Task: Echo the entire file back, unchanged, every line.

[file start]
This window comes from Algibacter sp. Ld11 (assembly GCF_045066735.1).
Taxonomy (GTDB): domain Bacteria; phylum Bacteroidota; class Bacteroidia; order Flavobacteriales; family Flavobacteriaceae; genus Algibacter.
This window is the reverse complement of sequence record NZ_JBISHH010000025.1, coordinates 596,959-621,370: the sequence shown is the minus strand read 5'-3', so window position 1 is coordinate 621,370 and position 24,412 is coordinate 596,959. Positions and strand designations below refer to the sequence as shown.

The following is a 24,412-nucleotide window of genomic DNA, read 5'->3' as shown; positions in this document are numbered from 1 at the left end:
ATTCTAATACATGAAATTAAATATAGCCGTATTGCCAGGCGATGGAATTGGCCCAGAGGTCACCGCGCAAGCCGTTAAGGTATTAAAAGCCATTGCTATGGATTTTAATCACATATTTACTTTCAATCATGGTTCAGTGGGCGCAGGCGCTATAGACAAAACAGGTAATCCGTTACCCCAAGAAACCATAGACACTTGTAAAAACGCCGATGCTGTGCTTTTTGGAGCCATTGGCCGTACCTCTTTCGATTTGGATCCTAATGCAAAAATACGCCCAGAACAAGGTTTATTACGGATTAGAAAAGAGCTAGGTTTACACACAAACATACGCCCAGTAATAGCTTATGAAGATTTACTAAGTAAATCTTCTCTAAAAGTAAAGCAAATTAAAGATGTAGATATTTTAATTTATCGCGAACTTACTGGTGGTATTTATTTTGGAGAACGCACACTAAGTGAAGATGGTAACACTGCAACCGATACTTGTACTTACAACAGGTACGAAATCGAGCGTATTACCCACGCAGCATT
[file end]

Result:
This window comes from Algibacter sp. Ld11 (assembly GCF_045066735.1).
Taxonomy (GTDB): domain Bacteria; phylum Bacteroidota; class Bacteroidia; order Flavobacteriales; family Flavobacteriaceae; genus Algibacter.
This window is the reverse complement of sequence record NZ_JBISHH010000025.1, coordinates 596,959-621,370: the sequence shown is the minus strand read 5'-3', so window position 1 is coordinate 621,370 and position 24,412 is coordinate 596,959. Positions and strand designations below refer to the sequence as shown.

The following is a 24,412-nucleotide window of genomic DNA, read 5'->3' as shown; positions in this document are numbered from 1 at the left end:
ATTCTAATACATGAAATTAAATATAGCCGTATTGCCAGGCGATGGAATTGGCCCAGAGGTCACCGCGCAAGCCGTTAAGGTATTAAAAGCCATTGCTATGGATTTTAATCACATATTTACTTTCAATCATGGTTCAGTGGGCGCAGGCGCTATAGACAAAACAGGTAATCCGTTACCCCAAGAAACCATAGACACTTGTAAAAACGCCGATGCTGTGCTTTTTGGAGCCATTGGCCGTACCTCTTTCGATTTGGATCCTAATGCAAAAATACGCCCAGAACAAGGTTTATTACGGATTAGAAAAGAGCTAGGTTTACACACAAACATACGCCCAGTAATAGCTTATGAAGATTTACTAAGTAAATCTTCTCTAAAAGTAAAGCAAATTAAAGATGTAGATATTTTAATTTATCGCGAACTTACTGGTGGTATTTATTTTGGAGAACGCACACTAAGTGAAGATGGTAACACTGCAACCGATACTTGTACTTACAACAGGTACGAAATCGAGCGTATTACCCACGCAGCATT